• Overall, antiemetic activity varies directly with D2receptor antagonism.
  • Incidence of adverse effects also correlates directly with the magnitude of the dose and the frequency of administration:
  • Sedation
  • EPRs
  • Anticholinergic effects.
  • Anecdotes and meager data support D2receptor antagonist combinations with 5-HT3 antagonists, with or without steroids, for acute-phase symptoms and with steroids, metoclopramide, or lorazepam for delayed-phase symptoms.

Benzodiazepines

  • Benzodiazepines are important adjuncts to antiemetics for their anxiolytic and anterograde amnestic effects.
  • They are clinically useful for mitigating EPRs associated with D2receptor antagonists.
  • Many clinically useful agents are available in oral formulations, injectable formulations, or both.
  • Lorazepam and alprazolam tablets are rapidly absorbed after sublingual administration.
  • Primary liability is dose-related sedation.
  • Pharmacodynamic effects are exaggerated in elderly patients.

Cannabinoids

  • Dronabinol is an oral formulation of Δ9-tetrahydrocannabinol, with activity similar to low doses of prochlorperazine.

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  • Regulated as controlled substances in the United States.
  • Antiemetic benefit may be achieved without producing psychotropic effects.
  • Utilization is empiric; optimal doses and administration schedules have not been determined.
  • Dronabinol produces a greater incidence of adverse effects than phenothiazines at doses and schedules that produce comparable antiemetic effects.
  • Dose-related side effects occur throughout the range of clinically useful doses.
  • Profile of adverse effects includes
  • sedation
  • confusion
  • dizziness
  • recent memory impairment
  • euphoria or dysphoria
  • ataxia
  • dry mouth
  • orthostatic hypotension with or without an increased heart rate.

REFERENCES

  1. Kris MG, Gralla RJ, Clark RA, et al. Incidence, course, and severity of delayed nausea and vomiting following the administration of high-dose cisplatin. J Clin Oncol 1985;3:1379–1384.
  2. Morrow GR, Hickok JT, Burish TG, et al. Frequency and clinical implications of delayed nausea and delayed emesis. Am J Clin Oncol 1996;19:199–203.
  3. Kris MG, Roila F, De Mulder PHM, et al. Delayed emesis following anticancer chemotherapy. Support Care Cancer 1998;6:228–232.
  4. Borison HL, McCarthy LE. Neuropharmacology of chemotherapy-induced emesis. Drugs 1983;25 (Suppl 1):8–17.
  5. Aapro M. Methodological issues in antiemetic studies. Invest New Drugs 1993;11:243–253.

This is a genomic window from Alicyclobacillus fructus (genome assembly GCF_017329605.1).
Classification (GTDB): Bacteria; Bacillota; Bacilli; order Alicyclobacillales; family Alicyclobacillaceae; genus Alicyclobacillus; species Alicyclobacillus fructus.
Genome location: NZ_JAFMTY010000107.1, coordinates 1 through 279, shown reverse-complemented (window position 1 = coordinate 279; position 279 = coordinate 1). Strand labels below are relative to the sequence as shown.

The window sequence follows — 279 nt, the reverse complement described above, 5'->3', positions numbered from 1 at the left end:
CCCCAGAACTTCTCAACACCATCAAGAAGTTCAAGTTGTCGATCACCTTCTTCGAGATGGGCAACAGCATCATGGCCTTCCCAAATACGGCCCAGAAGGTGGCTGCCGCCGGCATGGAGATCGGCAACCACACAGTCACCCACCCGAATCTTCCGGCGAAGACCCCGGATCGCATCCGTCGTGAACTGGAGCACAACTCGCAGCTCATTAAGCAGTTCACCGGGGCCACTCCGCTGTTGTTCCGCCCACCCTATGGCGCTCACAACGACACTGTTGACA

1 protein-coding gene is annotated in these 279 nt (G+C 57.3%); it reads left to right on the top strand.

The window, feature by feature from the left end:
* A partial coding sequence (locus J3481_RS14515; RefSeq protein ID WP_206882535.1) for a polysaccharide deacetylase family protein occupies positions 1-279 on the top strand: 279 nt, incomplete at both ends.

6. Italian Group for Antiemetic Research. Cisplatin-induced delayed emesis: pattern and prognostic factors during three subsequent cycles. Ann Oncol 1994;5:585–589.
  7. Lindley CM, Bernard S, Fields SM. Incidence and duration of chemotherapy-induced nausea and vomiting in the outpatient oncology population. J Clin Oncol 1989;7:1142–1149.
  8. Hesketh PJ, Kris MG, Grunberg SM, et al. Proposal for classifying the acute emetogenicity of cancer chemotherapy. J Clin Oncol 1997;15:103–109.
  9. Hesketh PJ, Gralla RJ, du Bois A, et al. Methodology of antiemetic trials: response assessment, evaluation of new agents and definition of chemotherapy emetogenicity. Support Care Cancer 1998;6:221–227.
  10. Gralla RJ. Antiemetic therapy. Semin Oncol 1998;25:577–583.
  11. ASHP. Therapeutic guidelines on the pharmacologic management of nausea and vomiting in adult and pediatric patients receiving chemotherapy or radiation therapy or undergoing surgery [see comments]. Am J Health Syst Pharm 1999;56:729–764. Comment in: Am J Health Syst Pharm 1999;56:728.
  12. National Comprehensive Cancer Network. Clinical practice guidelines in oncology – antiemesis. Version 1. 2004 [cited 2004 Jun 9]:[30 screens]. Available from: URL: http://www.nccn.org/professionals/physician_gls/default.asp#care
  13. Gandara DR, Roila F, Warr D, et al. Consensus proposal for 5HT3antagonists in the prevention of acute emesis related to highly emetogenic chemotherapy: dose, schedule, and route of administration. Support Care Cancer 1998;6:237–243.
  14. Gralla RJ, Osoba D, Kris MG, et al. Recommendations for the use of antiemetics: evidence-based, clinical practice guidelines. J Clin Oncol 1999;17:2971–2994.